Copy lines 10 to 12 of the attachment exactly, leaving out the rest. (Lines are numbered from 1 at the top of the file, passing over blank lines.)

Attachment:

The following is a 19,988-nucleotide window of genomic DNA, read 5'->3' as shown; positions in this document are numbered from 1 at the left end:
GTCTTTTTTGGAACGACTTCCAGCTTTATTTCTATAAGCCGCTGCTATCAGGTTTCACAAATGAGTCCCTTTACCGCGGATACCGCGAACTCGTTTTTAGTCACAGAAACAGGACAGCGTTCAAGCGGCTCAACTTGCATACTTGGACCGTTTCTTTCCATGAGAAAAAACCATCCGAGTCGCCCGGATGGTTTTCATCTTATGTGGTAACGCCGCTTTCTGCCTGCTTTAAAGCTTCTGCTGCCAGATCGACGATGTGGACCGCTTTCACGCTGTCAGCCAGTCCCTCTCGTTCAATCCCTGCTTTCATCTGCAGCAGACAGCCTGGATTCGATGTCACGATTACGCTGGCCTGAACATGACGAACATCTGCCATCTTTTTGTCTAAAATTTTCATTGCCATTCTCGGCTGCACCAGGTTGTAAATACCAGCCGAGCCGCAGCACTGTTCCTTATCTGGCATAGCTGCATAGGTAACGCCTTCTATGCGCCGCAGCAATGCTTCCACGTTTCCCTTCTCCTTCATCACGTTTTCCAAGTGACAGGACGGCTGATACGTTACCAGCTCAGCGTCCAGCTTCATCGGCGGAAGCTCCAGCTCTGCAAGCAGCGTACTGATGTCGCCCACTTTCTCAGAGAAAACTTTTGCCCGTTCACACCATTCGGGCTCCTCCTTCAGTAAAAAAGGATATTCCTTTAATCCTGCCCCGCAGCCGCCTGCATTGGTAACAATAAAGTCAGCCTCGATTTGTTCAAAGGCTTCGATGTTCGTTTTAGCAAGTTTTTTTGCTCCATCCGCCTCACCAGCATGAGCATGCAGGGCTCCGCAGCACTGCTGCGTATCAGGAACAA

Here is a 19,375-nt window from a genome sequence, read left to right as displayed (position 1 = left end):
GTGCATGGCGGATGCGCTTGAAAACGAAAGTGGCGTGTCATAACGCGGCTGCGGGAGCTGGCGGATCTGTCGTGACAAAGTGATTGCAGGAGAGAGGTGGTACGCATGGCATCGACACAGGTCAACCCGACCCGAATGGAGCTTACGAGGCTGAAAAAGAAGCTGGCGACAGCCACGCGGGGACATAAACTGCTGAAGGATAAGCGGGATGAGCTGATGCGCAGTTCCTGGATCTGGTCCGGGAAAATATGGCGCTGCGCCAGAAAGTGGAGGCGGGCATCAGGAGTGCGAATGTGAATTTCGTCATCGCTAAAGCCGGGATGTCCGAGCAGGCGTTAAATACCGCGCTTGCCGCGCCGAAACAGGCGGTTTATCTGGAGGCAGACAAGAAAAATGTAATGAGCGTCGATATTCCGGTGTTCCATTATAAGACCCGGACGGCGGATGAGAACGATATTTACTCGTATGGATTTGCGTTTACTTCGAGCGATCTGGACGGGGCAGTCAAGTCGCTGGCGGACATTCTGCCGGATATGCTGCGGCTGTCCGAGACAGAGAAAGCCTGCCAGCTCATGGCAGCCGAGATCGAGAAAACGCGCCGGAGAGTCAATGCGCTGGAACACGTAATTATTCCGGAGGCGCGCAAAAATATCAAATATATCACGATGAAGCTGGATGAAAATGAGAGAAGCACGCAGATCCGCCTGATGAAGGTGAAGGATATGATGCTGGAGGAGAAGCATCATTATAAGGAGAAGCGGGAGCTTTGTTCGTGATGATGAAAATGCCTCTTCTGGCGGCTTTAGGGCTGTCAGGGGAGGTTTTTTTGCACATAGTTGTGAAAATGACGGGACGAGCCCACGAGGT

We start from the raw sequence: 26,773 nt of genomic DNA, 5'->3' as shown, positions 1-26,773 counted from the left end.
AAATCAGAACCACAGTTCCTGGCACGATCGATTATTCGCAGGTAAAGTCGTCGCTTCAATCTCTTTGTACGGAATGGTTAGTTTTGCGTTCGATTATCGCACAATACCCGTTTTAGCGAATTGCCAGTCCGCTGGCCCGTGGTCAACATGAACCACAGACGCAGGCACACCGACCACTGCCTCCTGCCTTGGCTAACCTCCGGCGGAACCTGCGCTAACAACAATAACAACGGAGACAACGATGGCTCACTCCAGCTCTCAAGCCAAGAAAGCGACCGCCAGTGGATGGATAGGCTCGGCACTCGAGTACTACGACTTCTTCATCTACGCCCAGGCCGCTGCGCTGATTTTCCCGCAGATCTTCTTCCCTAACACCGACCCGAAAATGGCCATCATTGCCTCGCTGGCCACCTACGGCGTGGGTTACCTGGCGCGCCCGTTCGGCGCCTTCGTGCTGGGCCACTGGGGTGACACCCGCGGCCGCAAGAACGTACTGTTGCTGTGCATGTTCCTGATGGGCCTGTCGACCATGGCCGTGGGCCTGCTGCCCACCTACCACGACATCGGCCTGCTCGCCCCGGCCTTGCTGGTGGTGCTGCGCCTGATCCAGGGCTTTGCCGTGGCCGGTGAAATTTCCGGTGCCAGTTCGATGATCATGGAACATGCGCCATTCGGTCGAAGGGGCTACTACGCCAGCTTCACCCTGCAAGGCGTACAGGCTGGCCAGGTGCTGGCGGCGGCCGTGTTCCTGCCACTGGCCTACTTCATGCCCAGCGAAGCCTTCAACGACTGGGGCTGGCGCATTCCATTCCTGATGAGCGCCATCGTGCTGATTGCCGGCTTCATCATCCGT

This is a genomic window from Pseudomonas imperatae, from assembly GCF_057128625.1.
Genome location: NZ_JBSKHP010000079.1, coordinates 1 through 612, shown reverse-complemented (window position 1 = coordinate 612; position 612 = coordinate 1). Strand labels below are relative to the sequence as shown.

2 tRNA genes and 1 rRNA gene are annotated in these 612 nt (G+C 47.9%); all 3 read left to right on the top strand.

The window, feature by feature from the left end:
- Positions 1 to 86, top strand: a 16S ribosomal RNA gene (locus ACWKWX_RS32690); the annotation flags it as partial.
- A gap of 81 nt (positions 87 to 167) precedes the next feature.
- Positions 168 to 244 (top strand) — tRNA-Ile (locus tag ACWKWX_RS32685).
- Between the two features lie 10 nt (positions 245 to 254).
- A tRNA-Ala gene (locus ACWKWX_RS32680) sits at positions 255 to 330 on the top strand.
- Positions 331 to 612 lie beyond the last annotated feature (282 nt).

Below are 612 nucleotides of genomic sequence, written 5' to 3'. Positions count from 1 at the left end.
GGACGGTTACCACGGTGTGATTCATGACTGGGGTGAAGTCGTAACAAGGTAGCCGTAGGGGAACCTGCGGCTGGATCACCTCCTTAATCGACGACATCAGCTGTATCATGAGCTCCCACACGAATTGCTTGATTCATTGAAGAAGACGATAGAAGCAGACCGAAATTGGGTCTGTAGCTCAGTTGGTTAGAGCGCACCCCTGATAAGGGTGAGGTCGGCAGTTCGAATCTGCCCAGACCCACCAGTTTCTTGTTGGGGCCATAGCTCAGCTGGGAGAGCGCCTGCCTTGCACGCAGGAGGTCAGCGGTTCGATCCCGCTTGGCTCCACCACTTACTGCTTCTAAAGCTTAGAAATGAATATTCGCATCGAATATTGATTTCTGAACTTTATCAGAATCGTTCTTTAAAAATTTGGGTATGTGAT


The window, feature by feature from the left end:
- Positions 1 to 86, top strand: a 16S ribosomal RNA gene (locus ACWKWX_RS32690); the annotation flags it as partial.
- A gap of 81 nt (positions 87 to 167) precedes the next feature.